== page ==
[German version] (literally: 'usable time'). In Roman law, a particular manner of calculating a time limit. Whereas in the case of a tempus continuum ('continuous period of time') the initial date and the expiry of the term are unalterably fixed, TU implies taking into account only those days on which the time can be used by the relevant party. Either the beginning of the term is made dependent on the first possible use and the term then proceeds as a continuum (e.g. praetorian lawsuits, Dig. 15,2,1 pr.), or the beginning is fixed and in the course of the term only those da…

Arbiter

(343 words)

Author(s): Paulus, Christoph Georg (Berlin)
[German version] seems to have originally meant the one who goes there ( ad baetere), and therefore refers to the person who rules in a dispute by looking closely at it in contrast to the iudex judging purely according to a petition. An arbitrator of this kind, with knowledge of the facts, was especially necessary in actions for partition, which instead of being aimed at a conviction or acquittal were aimed at a legally operative allocation (  adiudicatio ). However, this distinguishing feature between arbiter and iudex was already becoming increasingly vague in the law of the Tw…

Agerius

(88 words)

Author(s): Paulus, Christoph Georg (Berlin)
[German version] In most of the lawsuit formulae reported by Gaius (but also by others, e.g. Dig. 46,4,18,1) the blanket name Aulus Agerius (= is qui agit), stands for the plaintiff, where the actual name is to be inserted in the specific case (expressly the l. Rubria: CIL I 205), while the defendant is called Numerius Negidius (= is a quo numeratio postulatur et qui negat). However, all four names can be applicable in individual cases.  Formula Paulus, Christoph Georg (Berlin) Bibliography W. Kunkel, Röm. Rechtsgesch., 91980, 84.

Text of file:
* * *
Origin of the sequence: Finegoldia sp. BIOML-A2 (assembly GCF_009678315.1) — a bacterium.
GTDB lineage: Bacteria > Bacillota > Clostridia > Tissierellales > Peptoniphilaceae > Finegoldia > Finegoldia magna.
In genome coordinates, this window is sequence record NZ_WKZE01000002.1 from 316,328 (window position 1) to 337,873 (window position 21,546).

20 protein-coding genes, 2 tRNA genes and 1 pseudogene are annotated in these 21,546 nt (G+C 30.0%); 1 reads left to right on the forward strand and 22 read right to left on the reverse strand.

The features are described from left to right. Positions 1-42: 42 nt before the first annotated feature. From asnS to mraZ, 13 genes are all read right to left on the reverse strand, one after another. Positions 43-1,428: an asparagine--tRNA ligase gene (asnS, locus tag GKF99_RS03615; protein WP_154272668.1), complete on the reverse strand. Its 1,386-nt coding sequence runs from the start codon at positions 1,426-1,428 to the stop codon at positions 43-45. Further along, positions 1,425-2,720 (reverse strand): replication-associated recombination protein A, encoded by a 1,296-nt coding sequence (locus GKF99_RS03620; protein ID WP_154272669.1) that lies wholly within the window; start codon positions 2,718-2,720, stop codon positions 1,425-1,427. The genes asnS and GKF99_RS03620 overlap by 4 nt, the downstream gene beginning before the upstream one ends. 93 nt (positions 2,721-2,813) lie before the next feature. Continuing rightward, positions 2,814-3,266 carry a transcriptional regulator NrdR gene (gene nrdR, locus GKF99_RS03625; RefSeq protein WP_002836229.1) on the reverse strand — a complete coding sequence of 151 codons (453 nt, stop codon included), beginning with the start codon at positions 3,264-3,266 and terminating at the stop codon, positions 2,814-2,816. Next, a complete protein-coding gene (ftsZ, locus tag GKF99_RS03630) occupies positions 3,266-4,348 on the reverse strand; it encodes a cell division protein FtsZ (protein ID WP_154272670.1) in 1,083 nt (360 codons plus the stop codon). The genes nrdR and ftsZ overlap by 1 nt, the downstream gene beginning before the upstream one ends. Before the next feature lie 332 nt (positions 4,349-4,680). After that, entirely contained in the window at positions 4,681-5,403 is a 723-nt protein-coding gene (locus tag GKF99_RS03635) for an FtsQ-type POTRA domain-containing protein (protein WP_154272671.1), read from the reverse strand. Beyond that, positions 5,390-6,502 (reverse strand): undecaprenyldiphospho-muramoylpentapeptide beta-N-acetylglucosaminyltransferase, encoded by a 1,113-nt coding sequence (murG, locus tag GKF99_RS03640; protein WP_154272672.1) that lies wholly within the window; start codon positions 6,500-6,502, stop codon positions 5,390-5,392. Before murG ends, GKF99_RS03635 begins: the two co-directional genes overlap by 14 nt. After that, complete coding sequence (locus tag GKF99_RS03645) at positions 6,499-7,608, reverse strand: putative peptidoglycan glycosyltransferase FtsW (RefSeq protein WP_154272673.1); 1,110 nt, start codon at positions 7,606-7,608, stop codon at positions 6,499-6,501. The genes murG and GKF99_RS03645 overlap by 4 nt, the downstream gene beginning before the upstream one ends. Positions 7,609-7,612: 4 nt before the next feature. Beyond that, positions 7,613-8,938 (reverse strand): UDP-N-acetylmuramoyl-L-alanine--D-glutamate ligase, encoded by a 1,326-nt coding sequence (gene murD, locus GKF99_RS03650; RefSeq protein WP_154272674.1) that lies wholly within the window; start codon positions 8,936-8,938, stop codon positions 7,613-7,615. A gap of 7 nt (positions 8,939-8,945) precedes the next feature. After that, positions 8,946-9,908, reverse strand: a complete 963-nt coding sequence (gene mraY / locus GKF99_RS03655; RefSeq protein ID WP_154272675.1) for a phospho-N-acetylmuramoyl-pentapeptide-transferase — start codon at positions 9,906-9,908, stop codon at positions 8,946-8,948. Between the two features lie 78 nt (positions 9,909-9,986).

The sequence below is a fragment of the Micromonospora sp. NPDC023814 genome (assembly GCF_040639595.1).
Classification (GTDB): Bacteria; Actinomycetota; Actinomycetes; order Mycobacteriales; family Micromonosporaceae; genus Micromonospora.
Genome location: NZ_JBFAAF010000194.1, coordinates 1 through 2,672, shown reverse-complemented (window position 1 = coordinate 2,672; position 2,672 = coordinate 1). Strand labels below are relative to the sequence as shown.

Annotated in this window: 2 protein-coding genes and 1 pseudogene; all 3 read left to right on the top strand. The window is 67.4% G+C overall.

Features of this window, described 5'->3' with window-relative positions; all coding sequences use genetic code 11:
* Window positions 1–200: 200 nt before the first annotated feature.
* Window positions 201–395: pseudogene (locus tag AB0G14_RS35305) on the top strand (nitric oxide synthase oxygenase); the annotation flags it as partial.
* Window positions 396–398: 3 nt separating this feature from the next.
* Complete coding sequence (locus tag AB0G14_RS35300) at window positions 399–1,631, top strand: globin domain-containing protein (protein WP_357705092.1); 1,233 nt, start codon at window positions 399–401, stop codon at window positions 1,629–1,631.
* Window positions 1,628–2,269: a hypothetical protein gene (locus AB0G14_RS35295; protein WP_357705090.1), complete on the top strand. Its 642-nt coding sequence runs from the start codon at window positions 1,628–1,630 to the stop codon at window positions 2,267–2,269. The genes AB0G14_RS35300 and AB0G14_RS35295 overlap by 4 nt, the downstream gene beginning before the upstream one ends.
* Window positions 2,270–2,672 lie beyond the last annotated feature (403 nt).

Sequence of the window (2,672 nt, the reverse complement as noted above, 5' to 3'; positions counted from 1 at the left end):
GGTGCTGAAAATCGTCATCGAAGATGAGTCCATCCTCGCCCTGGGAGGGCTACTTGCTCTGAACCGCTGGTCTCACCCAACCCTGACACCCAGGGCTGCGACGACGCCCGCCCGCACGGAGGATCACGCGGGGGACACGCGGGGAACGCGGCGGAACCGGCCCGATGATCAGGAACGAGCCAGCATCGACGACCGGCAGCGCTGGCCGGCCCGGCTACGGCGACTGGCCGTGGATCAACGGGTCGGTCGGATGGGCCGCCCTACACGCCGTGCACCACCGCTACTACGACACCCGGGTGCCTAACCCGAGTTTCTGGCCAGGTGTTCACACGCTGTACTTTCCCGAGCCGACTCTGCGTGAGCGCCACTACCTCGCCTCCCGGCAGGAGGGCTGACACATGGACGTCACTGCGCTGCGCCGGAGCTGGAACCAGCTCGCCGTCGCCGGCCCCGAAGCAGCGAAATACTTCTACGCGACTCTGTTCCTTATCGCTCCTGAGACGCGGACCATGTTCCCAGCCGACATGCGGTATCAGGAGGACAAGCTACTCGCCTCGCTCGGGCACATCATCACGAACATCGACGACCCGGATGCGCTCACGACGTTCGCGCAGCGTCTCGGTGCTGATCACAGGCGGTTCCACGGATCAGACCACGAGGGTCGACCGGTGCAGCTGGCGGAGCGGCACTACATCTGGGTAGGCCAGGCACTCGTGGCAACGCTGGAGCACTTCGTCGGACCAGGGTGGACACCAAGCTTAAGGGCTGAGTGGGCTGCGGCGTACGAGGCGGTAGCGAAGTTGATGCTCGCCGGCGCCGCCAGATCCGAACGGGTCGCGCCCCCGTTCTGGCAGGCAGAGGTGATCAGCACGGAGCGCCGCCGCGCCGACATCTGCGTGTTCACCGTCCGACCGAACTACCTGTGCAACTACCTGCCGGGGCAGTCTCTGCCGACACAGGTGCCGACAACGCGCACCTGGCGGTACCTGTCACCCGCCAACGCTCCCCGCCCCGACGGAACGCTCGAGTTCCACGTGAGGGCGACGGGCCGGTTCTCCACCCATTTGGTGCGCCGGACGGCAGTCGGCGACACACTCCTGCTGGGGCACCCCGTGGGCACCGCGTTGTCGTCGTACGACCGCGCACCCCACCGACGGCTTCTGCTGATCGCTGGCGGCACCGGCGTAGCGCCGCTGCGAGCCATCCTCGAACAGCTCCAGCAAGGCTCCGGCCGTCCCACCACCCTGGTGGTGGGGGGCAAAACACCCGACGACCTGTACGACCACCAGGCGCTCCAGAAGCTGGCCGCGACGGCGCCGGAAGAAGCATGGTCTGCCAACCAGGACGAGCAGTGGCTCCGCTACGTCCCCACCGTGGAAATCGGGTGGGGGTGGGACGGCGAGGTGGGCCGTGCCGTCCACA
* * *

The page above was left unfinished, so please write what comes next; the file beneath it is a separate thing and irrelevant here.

Iudex

(474 words)

Author(s): Paulus, Christoph Georg (Berlin)
[German version] Literally, ‘one who dispenses justice’, i.e. ‘judge’. Usually, this means the individual judge in Roman law ( iudex privatus; iudex unus) who in a separate stage of the proceeding that usually ended a legal dispute ( apud iudicem) conducts the deliberation of the evidence and passes a judgement roughly suggested by the  praetor in the first proceeding stage ( in iure,   ius ). While the term iudex was already exchangeable with that of   arbiter at the time of the Law of the Twelve Tables (5th cent. BC), the   recuperatores and   centumviri constitute sep…

Recuperatores

(277 words)

Author(s): Paulus, Christoph Georg (Berlin)